South Slavic ethnic group / From Wikipedia, the free encyclopedia

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The Croats (/ˈkræts/)[47] Croatian: Hrvati [xr̩ʋǎːti]) are a South Slavic ethnic group who share a common Croatian ancestry, culture, history and language. They are also a recognized minority in a number of neighboring countries, namely Austria, the Czech Republic, Germany, Hungary, Italy, Montenegro, Romania, Serbia, Slovakia and Slovenia.

Quick facts: Total population, Regions with significant po...
Croatian couple in festive dress, c.1913
Total population
c.7–8 million[1]
Regions with significant populations
Flag_of_Croatia.svg Croatia
3,550,000 (2021)[2]
Flag_of_Bosnia_and_Herzegovina.svg Bosnia and Herzegovina
544,780 (2013)[3]
Flag_of_the_United_States.svg United States414,714 (2012)[4]–1,200,000 (est.)[5]
Flag_of_Germany.svg Germany500,000 (2021)[6][7]
Flag_of_Chile.svg Chile380,000[8]
Flag_of_Argentina.svg Argentina250,000[9]
Flag_of_Austria.svg Austria221,719 (2020)[10]
Flag_of_Australia_%28converted%29.svg Australia164,362 (2021)[11]
Flag_of_Canada_%28Pantone%29.svg Canada133,965 (2016)[12]
Flag_of_New_Zealand.svg New Zealand100,000[13]
Flag_of_Switzerland_%28Pantone%29.svg Switzerland80,000 (2021)[14]
Flag_of_Brazil.svg Brazil70,000[9]
Flag_of_Italy.svg Italy60,000[15]
Flag_of_Serbia.svg Serbia57,900 (2011)[16]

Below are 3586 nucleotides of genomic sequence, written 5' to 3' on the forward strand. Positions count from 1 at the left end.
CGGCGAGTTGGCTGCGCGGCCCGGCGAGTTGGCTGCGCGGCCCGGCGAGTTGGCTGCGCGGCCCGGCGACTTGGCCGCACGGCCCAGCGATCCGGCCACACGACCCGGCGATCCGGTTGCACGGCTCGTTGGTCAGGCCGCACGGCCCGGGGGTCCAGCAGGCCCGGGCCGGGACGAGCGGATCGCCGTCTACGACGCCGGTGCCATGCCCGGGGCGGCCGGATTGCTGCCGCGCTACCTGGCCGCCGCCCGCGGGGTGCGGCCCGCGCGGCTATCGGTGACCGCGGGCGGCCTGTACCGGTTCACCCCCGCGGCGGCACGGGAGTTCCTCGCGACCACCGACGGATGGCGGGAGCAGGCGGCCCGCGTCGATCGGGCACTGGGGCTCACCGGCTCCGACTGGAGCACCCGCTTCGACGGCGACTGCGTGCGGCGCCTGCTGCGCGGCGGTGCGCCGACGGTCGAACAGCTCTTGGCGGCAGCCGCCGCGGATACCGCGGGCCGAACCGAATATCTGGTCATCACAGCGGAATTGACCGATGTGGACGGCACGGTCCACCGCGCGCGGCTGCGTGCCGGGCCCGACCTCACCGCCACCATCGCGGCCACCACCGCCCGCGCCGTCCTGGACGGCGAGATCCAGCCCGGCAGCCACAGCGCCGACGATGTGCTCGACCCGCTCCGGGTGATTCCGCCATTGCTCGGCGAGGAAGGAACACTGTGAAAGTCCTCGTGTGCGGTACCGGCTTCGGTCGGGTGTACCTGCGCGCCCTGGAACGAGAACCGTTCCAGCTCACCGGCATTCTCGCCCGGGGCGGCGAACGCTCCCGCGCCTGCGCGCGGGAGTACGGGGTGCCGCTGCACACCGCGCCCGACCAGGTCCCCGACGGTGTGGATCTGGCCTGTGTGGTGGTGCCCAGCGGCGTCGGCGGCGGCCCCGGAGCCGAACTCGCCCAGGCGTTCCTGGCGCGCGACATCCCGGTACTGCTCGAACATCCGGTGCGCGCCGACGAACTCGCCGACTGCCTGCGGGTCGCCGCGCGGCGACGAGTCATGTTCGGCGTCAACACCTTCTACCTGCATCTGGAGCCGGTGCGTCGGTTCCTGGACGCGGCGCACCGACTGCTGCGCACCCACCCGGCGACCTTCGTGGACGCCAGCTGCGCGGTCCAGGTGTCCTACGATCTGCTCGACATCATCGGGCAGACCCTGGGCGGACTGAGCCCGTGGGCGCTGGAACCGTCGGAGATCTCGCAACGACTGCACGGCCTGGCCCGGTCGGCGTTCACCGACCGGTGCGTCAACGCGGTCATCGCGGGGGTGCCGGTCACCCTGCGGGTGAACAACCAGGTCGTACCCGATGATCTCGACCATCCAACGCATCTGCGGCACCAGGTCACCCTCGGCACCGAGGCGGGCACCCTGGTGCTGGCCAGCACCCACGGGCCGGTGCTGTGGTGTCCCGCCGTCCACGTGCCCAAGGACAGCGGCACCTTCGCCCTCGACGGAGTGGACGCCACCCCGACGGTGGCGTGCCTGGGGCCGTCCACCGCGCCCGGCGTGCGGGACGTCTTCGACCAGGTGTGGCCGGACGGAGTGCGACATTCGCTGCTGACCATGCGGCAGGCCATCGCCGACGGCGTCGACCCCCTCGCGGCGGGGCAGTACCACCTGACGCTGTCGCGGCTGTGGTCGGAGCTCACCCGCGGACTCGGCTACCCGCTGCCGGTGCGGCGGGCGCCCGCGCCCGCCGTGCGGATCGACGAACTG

Flag_of_Slovenia.svg Slovenia40,000 (est.)[17]
Flag_of_France.svg France40,000 (est.)[18]
Flag_of_Sweden.svg Sweden35,000 (est.)[19]
Other countries
(fewer than 30,000)
Flag_of_Hungary.svg Hungary22,995 (2016)[20]
Flag_of_Ireland.svg Ireland20,000 – 100,000 (est.)[21]
Flag_of_the_Netherlands.svg Netherlands10,000[22]
Flag_of_South_Africa.svg South Africa8,000[23]
Flag_of_the_United_Kingdom.svg United Kingdom6,992[24]
Flag_of_Romania.svg Romania6,786[25]
Flag_of_Montenegro.svg Montenegro6,021 (2020)[26]
Flag_of_Peru.svg Peru6,000[9]
Flag_of_Colombia.svg Colombia5,800 (est.)[9][27]
Flag_of_Denmark.svg Denmark5,400[28]
Flag_of_Norway.svg Norway5,272[29]
Flag_of_Paraguay.svg Paraguay5,000[9][30]
Flag_of_Ecuador.svg Ecuador4,000[31]
Flag_of_Slovakia.svg Slovakia2,001[32][33]-2,600[34]
Flag_of_the_Czech_Republic.svg Czech Republic2,490[35]
Flag_of_Portugal.svg Portugal499[36]
Flag_of_Russia.svg Russia304[37]
North Americac.600,000–2,500,000[a]
South Americac.500,000–800,000
Predominantly Roman Catholicism[38]
Related ethnic groups
Other South Slavs[39]

a References:[40][41][42][43][44][45][46]

Due to political, social and economic reasons, many Croats migrated to North and South America as well as New Zealand and later Australia, establishing a diaspora in the aftermath of World War II, with grassroots assistance from earlier communities and the Roman Catholic Church.[48][49] In Croatia (the nation state), 3.9 million people identify themselves as Croats, and constitute about 90.4% of the population. Another 553,000 live in Bosnia and Herzegovina, where they are one of the three constituent ethnic groups, predominantly living in Western Herzegovina, Central Bosnia and Bosnian Posavina. The minority in Serbia number about 70,000, mostly in Vojvodina.[50][51] The ethnic Tarara people, indigenous to Te Tai Tokerau in New Zealand, are of mixed Croatian and Māori (predominately Ngāpuhi) descent. Tarara Day is celebrated every 15 March to commemorate their "highly regarded place in present-day Māoridom".[52][53]

Croats are mostly Roman Catholics. The Croatian language is official in Croatia, the European Union[54] and Bosnia and Herzegovina.[55] Croatian is a recognised minority language within Croatian autochthonous communities and minorities in Montenegro, Austria (Burgenland), Italy (Molise), Romania (Carașova, Lupac) and Serbia (Vojvodina).